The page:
March 17, 2018 

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INDIRECT BUSINESS TAXES: The official entry in the National Income and Product Accounts maintained by the Bureau of Economic Analysis for sales taxes. Indirect business taxes are one key difference between national income (the resource cost of production) and gross/net domestic product (the market value of production). For further discussion of this point, see gross domestic product and national income or net domestic product and national income. Indirect business taxes, abbreviated IBT, is generally less than 10% of gross domestic product (7-8% is common).

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Lesson Contents
Unit 1: The Exchange
  • What It Is
  • Equilibrium
  • Competition
  • Number
  • Unit 1 Summary
  • Unit 2: The Numbers
  • Schedule
  • Market Agreement
  • Equilibrium
  • Unit 2 Summary
  • Unit 3: A Graph
  • The Curves
  • The Equilibrium
  • Unit 3 Summary
  • Unit 4: Adjustment
  • Self-Correction
  • Shortage
  • Surplus
  • Unit 4 Summary
  • Unit 5: Efficiency
  • What It Is
  • Efficient Markets
  • Too Little Production
  • Too Much Production
  • Inefficiency
  • Unit 5 Summary
  • Course Home
    Market Equilibrium

    In this lesson, we'll see how buyers (discussed in the demand lesson) come together with sellers (discussed in the supply lesson) to exchange commodities using a market. More precisely, this lesson develops an abstract market model, or market analysis, that we can use to explain and understand a wide range of real world exchanges.

    • This lesson begins in the first unit, The Exchange, with an overview of the basic exchange process underlying markets, including the notion of equilibrium, the roles played by price and quantity, and the importance of competition.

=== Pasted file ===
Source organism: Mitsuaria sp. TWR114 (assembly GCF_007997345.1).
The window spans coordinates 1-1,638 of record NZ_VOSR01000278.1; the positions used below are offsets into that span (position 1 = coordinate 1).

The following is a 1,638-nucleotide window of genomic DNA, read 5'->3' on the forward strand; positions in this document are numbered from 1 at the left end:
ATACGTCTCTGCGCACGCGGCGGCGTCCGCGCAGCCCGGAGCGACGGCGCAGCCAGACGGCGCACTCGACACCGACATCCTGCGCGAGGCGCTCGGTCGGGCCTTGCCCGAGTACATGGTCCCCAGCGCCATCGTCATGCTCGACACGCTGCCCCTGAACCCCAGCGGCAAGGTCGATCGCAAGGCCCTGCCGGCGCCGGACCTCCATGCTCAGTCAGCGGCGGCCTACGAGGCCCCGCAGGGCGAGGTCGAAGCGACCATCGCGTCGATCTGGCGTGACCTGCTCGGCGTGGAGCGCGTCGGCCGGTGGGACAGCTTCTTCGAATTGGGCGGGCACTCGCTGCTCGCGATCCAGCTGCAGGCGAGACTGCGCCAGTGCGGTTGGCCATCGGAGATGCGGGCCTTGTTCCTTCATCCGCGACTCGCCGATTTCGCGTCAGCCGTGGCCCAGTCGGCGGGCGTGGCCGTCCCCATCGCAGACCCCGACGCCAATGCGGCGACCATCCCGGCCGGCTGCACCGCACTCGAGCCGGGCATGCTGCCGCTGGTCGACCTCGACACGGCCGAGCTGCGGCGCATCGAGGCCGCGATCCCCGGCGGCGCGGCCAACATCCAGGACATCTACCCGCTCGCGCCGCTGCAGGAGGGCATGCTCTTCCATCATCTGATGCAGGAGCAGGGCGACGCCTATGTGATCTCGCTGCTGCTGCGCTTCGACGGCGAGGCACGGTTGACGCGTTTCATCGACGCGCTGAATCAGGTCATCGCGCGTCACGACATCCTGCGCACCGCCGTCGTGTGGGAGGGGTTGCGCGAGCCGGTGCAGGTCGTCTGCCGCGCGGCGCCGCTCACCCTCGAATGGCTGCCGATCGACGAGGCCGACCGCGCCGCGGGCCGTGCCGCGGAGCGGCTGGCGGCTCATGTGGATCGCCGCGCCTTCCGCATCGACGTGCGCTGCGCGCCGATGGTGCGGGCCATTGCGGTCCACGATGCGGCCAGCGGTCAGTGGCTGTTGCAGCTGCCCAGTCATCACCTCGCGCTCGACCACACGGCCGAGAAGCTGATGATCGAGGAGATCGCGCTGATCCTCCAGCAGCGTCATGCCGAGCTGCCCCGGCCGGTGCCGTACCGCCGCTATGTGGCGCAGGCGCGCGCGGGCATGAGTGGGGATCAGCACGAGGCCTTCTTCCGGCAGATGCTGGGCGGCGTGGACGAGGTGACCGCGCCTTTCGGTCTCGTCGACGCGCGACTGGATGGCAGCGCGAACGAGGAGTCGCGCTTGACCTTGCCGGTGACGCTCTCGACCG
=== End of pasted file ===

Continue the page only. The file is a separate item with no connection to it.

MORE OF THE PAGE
• In the second unit, The Numbers, we work through a simple market analysis using demand and supply schedules, highlight both equilibrium and disequilibrium conditions.
    • The third unit, A Graph, then carefully examines the notion of market equilibrium using demand and supply curves, which generates the widely used graphical model of the market.
    • Moving onto the fourth unit, Adjustment, we use the graphical market model to investigate the automatic market responses to shortages and surpluses.
    • The lesson concludes in the fifth unit, Efficiency, by considering the relation between market exchanges and efficiency.

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    The demand curve for the output produced by a perfectly competitive firm is perfectly elastic at the going market price. The firm can sell all of the output that it wants at this price because it is a relatively small part of the market. As a price taker, the firm has no ability to charge a higher price and no reason to charge a lower one. The market price facing a perfectly competitive firm is also average revenue and, most important, marginal revenue.

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